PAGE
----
In 2011, a psychiatrist named Dr. Ben Harmon (Dylan McDermott) moves from Boston to Los Angeles, with his wife, Vivien (Connie Britton), and their teenage daughter Violet (Taissa Farmiga). Ben and Vivien's marriage hasn't been doing so well, since she had a miscarriage and he cheated on her with a student of his named Hayden McClaine (Kate Mara). Their moving across the country is part of an attempt at a fresh start, I guess. But the house they chose to move into was rather a bad one. There have been numerous murders there, throughout the house's long history. There's a woman named Constance Langdon (Jessica Lange) who lives across the street with her daughter, Addie (Jamie Brewer), who has Down Syndrome. (Addie is an adult now, but Constance still treats her like a child. And Addie kind of acts like one, frequently breaking into the Harmons' house because her "friends" are there. By which I guess she means the ghosts of people who have died there, over the years.) Meanwhile, Ben has a home office where he sees patients. One of them is a possibly psychotic teenage boy named Tate (Evan Peters), who befriends Violet, against Ben's wishes. And there's a maid named Moira O'Hara, who has worked at the house for a long time, through various owners. She now begins working for the Harmons. However, while everyone else sees her as an older, rather prim woman (Frances Conroy), Ben sees her as a sexy young woman (Alexandra Breckenridge) who frequently tries to seduce him. There's also a man named Larry Harvey (Denis O'Hare), who has severe burn scars. He's a former owner of the house, who tells Ben he had burned his family to death, and went to prison for it, but has recently been released because of a fatal illness he has. He tries to blackmail Ben over a matter concerning Hayden, but I don't want to reveal the specifics of that. There's also a black latex bondage suit that Ben and Vivien found in the attic when they moved into the house, which Ben threw away. But it makes numerous appearances throughout the season, and it will be some time before it's revealed who's wearing it.

Throughout the season, we'll see flashbacks to the house's previous owners (and how they died), all of which ultimately plays into developments in the present. The house was built in 1922 for its original owners, Dr. Charles Montgomery (Matt Ross) and his wife, Nora (Lily Rabe), who both died there in 1926. In 1947, the house was owned by a dentist named Dr. David Curan (Joshua Malina). In 1968, there were several nursing students living in the house. In 1983, Constance lived there with her husband, Hugo (Eric Close), and their children. In 1993, Larry Harvey lived there with his wife and daughters. Later that year, Constance and her children moved back into the house. In 2010, the house is owned by Chad Warwick (Zachary Quinto) and his boyfriend, Patrick. And there were any number of other owners, over the decades (some of whom were seen in an online thing that I never saw). And sometimes the house was unoccupied, at least by anyone living. (There are plenty of ghosts of people who have died there, though. Well, and maybe one other inhabitant that I don't really want to specify anything about.)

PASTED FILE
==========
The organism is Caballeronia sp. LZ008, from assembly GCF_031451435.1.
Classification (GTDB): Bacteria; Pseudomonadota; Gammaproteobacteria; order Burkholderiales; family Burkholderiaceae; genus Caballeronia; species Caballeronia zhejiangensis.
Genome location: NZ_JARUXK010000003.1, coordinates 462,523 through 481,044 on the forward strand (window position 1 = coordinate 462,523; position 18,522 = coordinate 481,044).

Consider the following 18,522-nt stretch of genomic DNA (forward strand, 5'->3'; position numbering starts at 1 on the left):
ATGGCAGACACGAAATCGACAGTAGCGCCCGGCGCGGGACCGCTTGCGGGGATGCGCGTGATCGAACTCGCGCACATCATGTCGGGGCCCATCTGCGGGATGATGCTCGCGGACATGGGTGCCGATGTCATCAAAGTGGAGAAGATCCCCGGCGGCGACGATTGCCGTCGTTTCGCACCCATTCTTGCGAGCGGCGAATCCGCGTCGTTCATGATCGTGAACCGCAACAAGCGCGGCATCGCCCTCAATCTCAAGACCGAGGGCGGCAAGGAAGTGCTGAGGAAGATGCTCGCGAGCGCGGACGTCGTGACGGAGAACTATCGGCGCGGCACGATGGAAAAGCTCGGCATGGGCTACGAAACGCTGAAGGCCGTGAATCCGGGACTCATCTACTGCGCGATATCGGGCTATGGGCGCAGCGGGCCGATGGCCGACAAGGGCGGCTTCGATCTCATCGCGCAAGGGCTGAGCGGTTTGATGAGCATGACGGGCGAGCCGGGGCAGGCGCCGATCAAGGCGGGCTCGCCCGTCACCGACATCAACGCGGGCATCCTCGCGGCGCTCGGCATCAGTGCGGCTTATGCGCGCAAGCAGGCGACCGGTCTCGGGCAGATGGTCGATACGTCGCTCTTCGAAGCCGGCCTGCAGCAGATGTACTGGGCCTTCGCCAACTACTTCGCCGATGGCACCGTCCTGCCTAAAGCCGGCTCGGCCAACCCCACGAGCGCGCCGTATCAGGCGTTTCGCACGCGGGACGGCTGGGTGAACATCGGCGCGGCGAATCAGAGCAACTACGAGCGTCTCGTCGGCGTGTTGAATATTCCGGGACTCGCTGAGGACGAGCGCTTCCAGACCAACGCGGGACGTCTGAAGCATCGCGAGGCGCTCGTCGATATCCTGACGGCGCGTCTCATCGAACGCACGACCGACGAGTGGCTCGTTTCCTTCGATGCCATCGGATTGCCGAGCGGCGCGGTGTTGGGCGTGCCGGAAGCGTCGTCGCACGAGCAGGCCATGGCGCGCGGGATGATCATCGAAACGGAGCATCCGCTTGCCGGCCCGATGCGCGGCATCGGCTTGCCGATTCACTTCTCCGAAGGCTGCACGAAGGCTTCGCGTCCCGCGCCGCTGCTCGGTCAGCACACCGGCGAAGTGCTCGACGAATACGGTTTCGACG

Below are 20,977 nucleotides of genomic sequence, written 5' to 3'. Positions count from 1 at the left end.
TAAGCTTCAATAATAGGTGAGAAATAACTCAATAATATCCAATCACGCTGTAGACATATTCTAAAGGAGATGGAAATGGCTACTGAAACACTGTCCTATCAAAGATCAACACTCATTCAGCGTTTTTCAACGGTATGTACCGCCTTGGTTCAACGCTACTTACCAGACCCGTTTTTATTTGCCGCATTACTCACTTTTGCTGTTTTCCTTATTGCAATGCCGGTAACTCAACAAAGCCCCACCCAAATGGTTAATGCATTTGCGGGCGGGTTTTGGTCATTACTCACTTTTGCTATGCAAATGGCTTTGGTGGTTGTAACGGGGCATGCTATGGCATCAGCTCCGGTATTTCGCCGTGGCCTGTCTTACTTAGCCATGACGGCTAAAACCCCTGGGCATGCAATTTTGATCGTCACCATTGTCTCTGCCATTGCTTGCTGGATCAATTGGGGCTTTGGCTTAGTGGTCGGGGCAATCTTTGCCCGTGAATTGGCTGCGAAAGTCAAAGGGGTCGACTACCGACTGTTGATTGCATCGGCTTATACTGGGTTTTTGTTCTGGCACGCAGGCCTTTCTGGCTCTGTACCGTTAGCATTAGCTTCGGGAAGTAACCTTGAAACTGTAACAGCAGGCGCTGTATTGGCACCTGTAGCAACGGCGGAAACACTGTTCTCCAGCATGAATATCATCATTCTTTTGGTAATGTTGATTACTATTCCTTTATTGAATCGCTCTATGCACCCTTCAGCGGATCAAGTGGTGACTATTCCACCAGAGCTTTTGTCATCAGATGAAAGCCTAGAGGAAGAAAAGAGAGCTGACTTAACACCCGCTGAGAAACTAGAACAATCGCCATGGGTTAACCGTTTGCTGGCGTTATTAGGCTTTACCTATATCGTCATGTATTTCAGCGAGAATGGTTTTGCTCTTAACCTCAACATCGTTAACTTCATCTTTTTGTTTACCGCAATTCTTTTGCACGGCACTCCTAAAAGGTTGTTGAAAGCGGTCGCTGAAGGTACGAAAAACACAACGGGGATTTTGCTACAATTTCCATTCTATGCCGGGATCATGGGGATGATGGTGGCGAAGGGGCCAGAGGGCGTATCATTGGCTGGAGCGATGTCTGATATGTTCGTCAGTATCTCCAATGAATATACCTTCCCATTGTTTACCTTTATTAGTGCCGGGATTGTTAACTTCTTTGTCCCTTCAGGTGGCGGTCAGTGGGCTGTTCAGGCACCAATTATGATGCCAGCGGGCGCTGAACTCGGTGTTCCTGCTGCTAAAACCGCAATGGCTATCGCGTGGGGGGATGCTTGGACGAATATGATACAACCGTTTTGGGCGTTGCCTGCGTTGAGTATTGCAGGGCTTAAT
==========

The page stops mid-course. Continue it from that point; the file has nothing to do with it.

Anyway... lots of bizarre (often ludicrous) and creepy stuff happens throughout the season's 12 episodes. The ghosts all appear to be living people, which means it takes a long time for the Harmons to accept that the house is haunted, although Vivien decides she wants to sell the house in the second episode, for a non-supernatural (but no less creepy) reason. Anyway, I don't want to spoil any more of the plot, but I will say there's one thing about the nature of the ghosts that really doesn't make sense to me. And... well, probably lots of things about the show don't make sense, actually. Still, I found it reasonably entertaining, nicely creepy and atmospheric, sometimes surprising, and I found most of the characters interesting. There are lots of other characters I haven't mentioned, but I will now, just because I want to name-drop some familiar actors. Sarah Paulson plays a medium named Billie Dean Howard. Morris Chestnut plays a home security officer named Luke. Mena Suvari plays an aspiring actress in 1947 named Elizabeth Short (a real historical figure). Alessandra Torresani plays a high school student in 1994 named Stephanie Boggs. And I might want to add more characters to the list later, if their actors become more familiar to me from other things, or if the actors show up in other seasons of AHS.